Ben Forrester is enjoying life as a shearer.

While he is sitting on the sidelines for now due to a rugby injury, the North Canterbury shearer has had a successful first season on the competition circuit, finishing the season as New Zealand's fourth ranked junior shearer.

''I started doing it to help me with my shearing and to keep going round the shows. I just went with it and I got hooked.''

Before his rugby injury, Forrester had a successful run on the Beef + Lamb New Zealand Canterbury-Marlborough Development Circuit.


Shearing Sports New Zealand region 2 chairman Dave Brooker said the circuit was established ''to encourage participation and promote the development of young shearers''.

''We started out with three or four shows, but we've expanded it to where it is now and we've got the sponsors to pay for four finalists.''

He said the circuit is the only one in the country which sponsored two junior and two intermediate shearers and a team manager to attend the New Zealand Shearing Championships in Te Kuiti each year.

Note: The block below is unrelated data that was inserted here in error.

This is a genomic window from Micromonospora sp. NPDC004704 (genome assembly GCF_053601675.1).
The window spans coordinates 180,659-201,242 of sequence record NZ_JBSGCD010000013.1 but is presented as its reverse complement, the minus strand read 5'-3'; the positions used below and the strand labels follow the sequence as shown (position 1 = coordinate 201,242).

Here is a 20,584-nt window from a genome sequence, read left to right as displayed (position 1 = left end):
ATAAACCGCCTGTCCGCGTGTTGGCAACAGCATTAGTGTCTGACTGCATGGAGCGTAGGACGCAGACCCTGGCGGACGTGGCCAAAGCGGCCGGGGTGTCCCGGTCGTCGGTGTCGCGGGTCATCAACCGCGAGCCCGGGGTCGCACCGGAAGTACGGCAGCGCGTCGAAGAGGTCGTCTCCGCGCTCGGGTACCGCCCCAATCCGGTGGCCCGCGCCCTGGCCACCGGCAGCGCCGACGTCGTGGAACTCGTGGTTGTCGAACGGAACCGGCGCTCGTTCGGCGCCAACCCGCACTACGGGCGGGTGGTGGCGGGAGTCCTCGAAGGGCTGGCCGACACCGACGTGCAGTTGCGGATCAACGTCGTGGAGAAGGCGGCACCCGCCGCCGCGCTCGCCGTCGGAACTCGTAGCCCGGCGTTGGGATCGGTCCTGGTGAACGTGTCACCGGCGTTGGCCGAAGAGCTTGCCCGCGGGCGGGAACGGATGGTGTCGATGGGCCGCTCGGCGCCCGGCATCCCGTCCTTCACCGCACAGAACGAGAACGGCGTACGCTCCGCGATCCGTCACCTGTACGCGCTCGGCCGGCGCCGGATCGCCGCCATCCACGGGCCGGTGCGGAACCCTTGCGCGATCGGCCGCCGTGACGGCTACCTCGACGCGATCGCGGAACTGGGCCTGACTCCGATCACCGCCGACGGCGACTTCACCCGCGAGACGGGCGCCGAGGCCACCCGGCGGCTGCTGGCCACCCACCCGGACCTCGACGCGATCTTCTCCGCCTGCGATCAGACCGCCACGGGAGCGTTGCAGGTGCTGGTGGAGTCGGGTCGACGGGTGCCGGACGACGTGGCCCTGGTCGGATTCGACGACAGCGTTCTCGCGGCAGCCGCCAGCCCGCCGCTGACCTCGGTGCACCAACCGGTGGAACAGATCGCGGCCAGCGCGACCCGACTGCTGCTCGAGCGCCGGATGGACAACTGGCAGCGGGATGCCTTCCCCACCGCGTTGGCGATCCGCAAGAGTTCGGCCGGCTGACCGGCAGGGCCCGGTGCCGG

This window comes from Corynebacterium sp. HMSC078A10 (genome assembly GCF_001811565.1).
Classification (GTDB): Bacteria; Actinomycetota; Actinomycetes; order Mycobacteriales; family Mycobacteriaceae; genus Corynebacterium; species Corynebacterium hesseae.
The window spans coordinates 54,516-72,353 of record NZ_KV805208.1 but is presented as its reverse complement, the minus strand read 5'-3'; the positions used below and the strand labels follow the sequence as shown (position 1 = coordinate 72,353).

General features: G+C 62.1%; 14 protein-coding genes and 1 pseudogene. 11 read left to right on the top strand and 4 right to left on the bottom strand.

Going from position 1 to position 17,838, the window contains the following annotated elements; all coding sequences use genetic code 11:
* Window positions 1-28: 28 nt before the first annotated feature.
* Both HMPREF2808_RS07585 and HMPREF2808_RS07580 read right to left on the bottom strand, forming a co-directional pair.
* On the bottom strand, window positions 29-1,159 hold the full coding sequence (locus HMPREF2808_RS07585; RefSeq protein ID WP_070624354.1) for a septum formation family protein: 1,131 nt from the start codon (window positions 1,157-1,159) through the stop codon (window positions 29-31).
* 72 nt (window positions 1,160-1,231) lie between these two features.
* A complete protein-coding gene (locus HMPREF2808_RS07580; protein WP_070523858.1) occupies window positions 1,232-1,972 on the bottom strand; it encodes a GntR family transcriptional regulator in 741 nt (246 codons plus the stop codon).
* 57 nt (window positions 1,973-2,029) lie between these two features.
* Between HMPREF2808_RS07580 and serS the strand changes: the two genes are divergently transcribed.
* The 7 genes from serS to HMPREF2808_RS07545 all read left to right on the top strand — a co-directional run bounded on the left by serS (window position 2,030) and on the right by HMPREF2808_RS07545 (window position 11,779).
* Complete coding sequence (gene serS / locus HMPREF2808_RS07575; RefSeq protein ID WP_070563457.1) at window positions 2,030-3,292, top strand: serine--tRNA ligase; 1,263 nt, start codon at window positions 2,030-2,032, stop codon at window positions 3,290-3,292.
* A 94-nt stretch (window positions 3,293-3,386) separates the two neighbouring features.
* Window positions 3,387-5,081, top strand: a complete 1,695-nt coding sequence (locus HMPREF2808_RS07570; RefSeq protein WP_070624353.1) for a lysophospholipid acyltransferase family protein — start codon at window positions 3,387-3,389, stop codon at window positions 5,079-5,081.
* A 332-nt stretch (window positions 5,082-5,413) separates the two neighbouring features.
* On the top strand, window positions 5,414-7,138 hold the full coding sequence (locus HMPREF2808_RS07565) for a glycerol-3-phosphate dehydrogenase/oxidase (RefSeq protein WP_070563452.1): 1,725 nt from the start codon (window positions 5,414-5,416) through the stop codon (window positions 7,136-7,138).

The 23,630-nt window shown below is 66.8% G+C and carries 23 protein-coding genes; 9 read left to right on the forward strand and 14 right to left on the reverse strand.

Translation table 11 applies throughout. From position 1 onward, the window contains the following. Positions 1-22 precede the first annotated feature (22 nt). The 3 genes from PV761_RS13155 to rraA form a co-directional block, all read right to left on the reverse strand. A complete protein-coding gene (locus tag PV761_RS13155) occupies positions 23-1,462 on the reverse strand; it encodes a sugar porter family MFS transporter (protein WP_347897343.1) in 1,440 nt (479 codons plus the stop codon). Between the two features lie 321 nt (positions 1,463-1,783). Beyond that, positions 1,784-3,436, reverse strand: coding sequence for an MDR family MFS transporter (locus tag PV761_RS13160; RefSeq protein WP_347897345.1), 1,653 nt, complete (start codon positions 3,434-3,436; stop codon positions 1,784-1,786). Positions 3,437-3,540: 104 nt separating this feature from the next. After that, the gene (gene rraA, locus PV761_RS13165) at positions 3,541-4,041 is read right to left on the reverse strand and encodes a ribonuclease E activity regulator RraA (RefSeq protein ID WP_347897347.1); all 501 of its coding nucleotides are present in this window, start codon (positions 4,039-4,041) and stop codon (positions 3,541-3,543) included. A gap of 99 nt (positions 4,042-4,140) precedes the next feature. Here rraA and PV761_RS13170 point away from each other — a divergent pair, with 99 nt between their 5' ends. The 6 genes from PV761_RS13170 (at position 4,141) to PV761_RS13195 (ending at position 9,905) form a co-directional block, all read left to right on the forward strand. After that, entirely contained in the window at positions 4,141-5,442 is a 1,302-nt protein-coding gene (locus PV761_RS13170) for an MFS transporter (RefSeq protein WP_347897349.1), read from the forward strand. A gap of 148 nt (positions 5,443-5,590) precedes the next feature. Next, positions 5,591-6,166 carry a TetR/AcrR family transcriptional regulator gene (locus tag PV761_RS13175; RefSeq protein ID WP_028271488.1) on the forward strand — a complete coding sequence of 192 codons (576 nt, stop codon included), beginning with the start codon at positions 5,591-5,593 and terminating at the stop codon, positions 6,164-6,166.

Shearers accumulated points across 10 events throughout the season, including the Ellesmere, Rangiora, Ashburton, Canterbury, Marlborough, Duvauchelle, Amuri, Cheviot and Methven A&P Shows, plus the Sefton Shears, which was formerly the Kowai Sports.

The circuit culminated at the Methven A&P Show, where the top three qualifying junior and intermediate shearers competed in the final, based on their best five results.

Ben Forrester and Kelly Poehls, who both work for Rowan Nesbit Shearing of Loburn, competed against English shearer Henry Mayo, who has been shearing in Canterbury this season.

Forrester placed first and Mayo second to earn trips to Te Kuiti.

Mayo went on to win the national junior title, and Forrester came fourth.


Forrester is from the Leithfield village, but spent much of his spare time on family farms in the Hawarden and Waikari area.

''When I left school, my father told me I had to get a job.''

He gained a job as a wool presser for a local contractor, before gaining employment with Rowan Nesbit Shearing.

Last year, he spent nine months shearing in Australia, but chose to stay home this winter with the goal of playing division 1 rugby for Hurunui as a prop or lock.

''I wanted to have a full season of rugby, but after 10 minutes on the field, I'm off rugby and shearing for eight weeks with a grade 2 injury on my AC joint.''

Forrester said he planned to do some more travel and see where shearing takes him.

''I'm saving up some money and to do a bit more travel with shearing anywhere in the world.

''Every country has different sheep, so you're always learning.''